). It should be noted that 3OST-6, the youngest member of the 3OST gene family, has been cloned and characterized after our previous report. Xu et al. (
      • Xu D.
      • Tiwari V.
      • Xia G.
      • Clement C.
      • Shukla D.
      • Liu J.
      Characterization of heparan sulphate 3-O-sulphotransferase isoform 6 and its role in assisting the entry of herpes simplex virus type 1.
      ) reported that the 3OST-6 produces no AT-binding structures, and the reaction specificity of this isoform is similar to that of 3OST-3. Since our primary objective is non-AT-binding 3-O-sulfates, the preparation of tetrasaccharide standards was limited to two major components that account for 70% of the total reaction products of 3OST-1 (
      • Mochizuki H.
      • Yoshida K.
      • Shibata Y.
      • Kimata K.
      Tetrasulfated disaccharide unit in heparan sulfate. Enzymatic formation and tissue distribution.
      ), although other minor tetrasaccharides have been reported (
      • Yamada S.
      • Yoshida K.
      • Sugiura M.
      • Sugahara K.
      • Khoo K.-H.
      • Morris H.R.
      • Dell A.
      Structural studies on the bacterial lyase-resistant tetrasaccharides derived from the antithrombin III-binding site of porcine intestinal heparin.
      ,
      • Chen Y.
      • Lin L.
      • Agyekum I.
      • Zhang X.
      • St. Ange K.
      • Yu Y.
      • Zhang F.
      • Liu J.
      • Amster I.J.
      • Linhardt R.J.
      Structural analysis of heparin-derived 3-O-sulfated tetrasaccharides: antithrombin binding site variants.
      ). N-unsubstituted glucosamine residues have also been reported as a minor component of the heparan sulfate (
      • Norgard-Sumnicht K.
      • Varki A.
      Endothelial heparan sulfate proteoglycans that bind to L-selectin have glucosamine residues with unsubstituted amino groups.
      ,
      • Westling C.
      • Lindahl U.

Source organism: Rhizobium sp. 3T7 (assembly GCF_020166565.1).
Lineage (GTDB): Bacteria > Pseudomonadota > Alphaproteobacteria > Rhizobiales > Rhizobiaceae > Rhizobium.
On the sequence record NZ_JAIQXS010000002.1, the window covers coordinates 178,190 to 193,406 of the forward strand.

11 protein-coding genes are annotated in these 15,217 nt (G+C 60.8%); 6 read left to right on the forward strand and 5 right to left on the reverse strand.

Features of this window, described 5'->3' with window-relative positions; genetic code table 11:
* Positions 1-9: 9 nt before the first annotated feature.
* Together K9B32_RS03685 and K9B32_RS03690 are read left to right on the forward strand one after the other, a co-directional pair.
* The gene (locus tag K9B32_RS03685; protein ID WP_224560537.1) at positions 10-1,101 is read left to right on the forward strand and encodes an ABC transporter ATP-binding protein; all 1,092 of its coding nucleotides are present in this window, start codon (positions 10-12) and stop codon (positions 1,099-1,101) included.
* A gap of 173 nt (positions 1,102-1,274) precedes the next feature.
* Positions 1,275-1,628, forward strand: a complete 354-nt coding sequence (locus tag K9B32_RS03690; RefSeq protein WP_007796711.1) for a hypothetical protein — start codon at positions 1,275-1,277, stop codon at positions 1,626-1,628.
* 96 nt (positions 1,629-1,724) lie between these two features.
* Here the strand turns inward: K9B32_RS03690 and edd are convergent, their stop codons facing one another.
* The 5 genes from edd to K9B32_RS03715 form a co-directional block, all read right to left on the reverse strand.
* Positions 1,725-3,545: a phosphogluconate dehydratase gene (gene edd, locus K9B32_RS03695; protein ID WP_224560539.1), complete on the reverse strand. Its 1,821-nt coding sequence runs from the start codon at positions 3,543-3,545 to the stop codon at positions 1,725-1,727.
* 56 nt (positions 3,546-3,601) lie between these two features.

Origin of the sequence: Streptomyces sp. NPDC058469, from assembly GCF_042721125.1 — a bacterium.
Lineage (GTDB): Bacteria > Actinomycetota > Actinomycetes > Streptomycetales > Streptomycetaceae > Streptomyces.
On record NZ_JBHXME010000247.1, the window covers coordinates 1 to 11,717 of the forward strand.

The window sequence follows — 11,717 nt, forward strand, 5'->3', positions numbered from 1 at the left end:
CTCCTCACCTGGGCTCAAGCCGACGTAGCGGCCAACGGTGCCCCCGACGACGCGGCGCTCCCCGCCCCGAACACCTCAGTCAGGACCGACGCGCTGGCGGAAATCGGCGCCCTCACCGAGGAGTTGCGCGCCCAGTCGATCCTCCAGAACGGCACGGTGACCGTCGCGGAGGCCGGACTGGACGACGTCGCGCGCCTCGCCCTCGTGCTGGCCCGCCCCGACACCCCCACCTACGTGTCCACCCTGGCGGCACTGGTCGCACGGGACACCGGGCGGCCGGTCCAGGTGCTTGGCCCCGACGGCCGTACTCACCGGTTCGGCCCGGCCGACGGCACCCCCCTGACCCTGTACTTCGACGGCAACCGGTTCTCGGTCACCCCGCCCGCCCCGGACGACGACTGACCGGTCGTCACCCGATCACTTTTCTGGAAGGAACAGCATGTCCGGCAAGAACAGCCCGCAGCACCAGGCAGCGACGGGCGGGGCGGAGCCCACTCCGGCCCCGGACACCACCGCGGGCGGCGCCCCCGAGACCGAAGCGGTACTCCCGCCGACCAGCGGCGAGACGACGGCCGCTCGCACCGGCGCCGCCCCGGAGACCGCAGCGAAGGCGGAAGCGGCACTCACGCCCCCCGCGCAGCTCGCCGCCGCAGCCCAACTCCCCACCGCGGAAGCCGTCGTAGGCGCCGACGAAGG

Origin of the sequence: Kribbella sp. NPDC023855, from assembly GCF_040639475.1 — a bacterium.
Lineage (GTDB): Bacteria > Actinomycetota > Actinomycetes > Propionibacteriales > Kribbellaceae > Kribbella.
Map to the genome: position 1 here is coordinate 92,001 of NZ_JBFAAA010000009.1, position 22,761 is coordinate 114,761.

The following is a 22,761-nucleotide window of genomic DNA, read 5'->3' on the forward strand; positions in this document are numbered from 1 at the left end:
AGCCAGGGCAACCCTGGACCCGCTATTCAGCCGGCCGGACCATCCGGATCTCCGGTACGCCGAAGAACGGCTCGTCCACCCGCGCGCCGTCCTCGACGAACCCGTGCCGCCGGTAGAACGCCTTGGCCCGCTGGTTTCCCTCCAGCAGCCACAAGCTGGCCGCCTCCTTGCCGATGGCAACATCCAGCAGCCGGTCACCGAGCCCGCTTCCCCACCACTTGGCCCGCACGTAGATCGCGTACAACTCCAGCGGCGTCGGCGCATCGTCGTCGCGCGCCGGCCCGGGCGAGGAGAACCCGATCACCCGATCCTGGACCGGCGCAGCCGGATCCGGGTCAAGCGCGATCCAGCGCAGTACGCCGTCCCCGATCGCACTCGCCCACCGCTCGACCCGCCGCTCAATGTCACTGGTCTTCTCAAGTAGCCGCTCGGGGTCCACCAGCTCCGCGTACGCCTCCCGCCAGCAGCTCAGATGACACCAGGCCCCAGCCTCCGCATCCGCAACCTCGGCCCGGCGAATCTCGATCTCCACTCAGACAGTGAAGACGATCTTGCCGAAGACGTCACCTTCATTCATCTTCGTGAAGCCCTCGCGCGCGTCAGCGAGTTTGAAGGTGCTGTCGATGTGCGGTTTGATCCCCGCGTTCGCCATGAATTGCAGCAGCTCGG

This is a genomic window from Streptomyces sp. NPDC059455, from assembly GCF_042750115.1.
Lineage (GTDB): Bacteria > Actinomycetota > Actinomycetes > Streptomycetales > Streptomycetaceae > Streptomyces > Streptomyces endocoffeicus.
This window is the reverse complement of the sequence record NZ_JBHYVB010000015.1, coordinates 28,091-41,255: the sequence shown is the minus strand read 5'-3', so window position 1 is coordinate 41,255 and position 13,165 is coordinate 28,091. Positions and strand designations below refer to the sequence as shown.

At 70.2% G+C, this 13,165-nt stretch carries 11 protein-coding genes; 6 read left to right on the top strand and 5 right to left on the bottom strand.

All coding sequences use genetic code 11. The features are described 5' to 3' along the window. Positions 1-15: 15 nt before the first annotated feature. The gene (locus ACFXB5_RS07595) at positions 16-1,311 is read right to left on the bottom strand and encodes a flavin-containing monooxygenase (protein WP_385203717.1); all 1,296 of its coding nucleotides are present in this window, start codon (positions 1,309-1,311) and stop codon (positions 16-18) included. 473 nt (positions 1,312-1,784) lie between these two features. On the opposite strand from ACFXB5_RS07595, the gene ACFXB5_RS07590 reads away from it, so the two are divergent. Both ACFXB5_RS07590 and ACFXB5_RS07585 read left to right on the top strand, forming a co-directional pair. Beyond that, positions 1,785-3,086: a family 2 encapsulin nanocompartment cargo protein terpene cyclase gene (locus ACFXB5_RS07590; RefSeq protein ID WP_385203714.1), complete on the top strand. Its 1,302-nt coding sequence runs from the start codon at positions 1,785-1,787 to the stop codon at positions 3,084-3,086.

Location of N-unsubstituted glucosamine residues in heparan sulfate.
      ). Improvement of the method to detect these minor components is the next step in achieving a comprehensive analysis of heparan sulfate.
      We employed reverse-phase ion-pair HPLC as the separation method and aimed to determine the optimum conditions for efficient separation of the 13 units as described in “Results.” Consequently, a baseline resolution of all components was achieved. The detection limit of the postcolumn fluorescence labeling method is similar to that of mass spectrometry with a low pmol level (
      • Li G.
      • Yang B.
      • Li L.
      • Zhang F.
      • Xue C.
      • Linhardt R.J.
      Analysis of 3-O-sulfo group-containing heparin tetrasaccharides in heparin by liquid chromatography-mass spectrometry.
      ). Although mass spectrometry is a powerful method for identifying the target molecule, application of the method is restricted to the HPLC system using volatile eluant. Therefore, the optimized HPLC conditions are unsuitable for mass spectrometry as is. A method by which all 13 units can be separated using a volatile buffer has yet to be established.
      Huang et al. (
      • Huang Y.
      • Mao Y.
      • Zong C.
      • Lin C.
      • Boons G.-J.
      • Zaia J.
      Discovery of a heparan sulfate 3-O-sulfation specific peeling reaction.
      ) reported the peeling reaction that specifically degrades heparan sulfate oligosaccharides having 3-O-sulfated glucosamine residue at the reducing end. This terminal residue is susceptible to degradation under mildly basic conditions (pH 8 and over), and temperature increases accelerate the reaction. We found that when the standard saccharides prepared in this study were dissolved in ammonium acetate buffer, pH 6.0, they could be stably stored at −80 °C for at least 1 year. In the compositional analysis, heparan sulfates were digested with the heparin lyases in a buffer solution of pH 7.0, at 30 °C for 4 h. To ensure stability of the digested products having 3-O-sulfated glucosamine residues, the standard mixture of 13 units was incubated under the same conditions. No quantitative changes and no degradation products were observed in the HPLC analysis (data not shown). Furthermore, we stop the lyase reaction by membrane filtration to remove the enzymes, rather than denaturation by heat.
      We have previously analyzed the expression levels of 3OST isoforms in human tissue and found that the 3OST-1 and 3OST-3 are widely expressed in various tissues. In contrast, the 3OST-2 and 3OST-4 are specifically expressed in the brain. 3OST-5 is also a brain-specific isoform, although its expression level is relatively low. Moreover, it has been reported that expression of 3OST genes is spatiotemporally regulated in the developing brain of mouse and zebrafish (
      • Yabe T.
      • Hata T.
      • He J.
      • Maeda N.
      Developmental and regional expression of heparan sulfate sulfotransferase genes in the mouse brain.
      ,
      • Cadwallader A.B.
      • Yost H.J.
      Combinatorial expression patterns of heparan sulfate sulfotransferases in zebrafish: I. The 3-O-sulfotransferase family.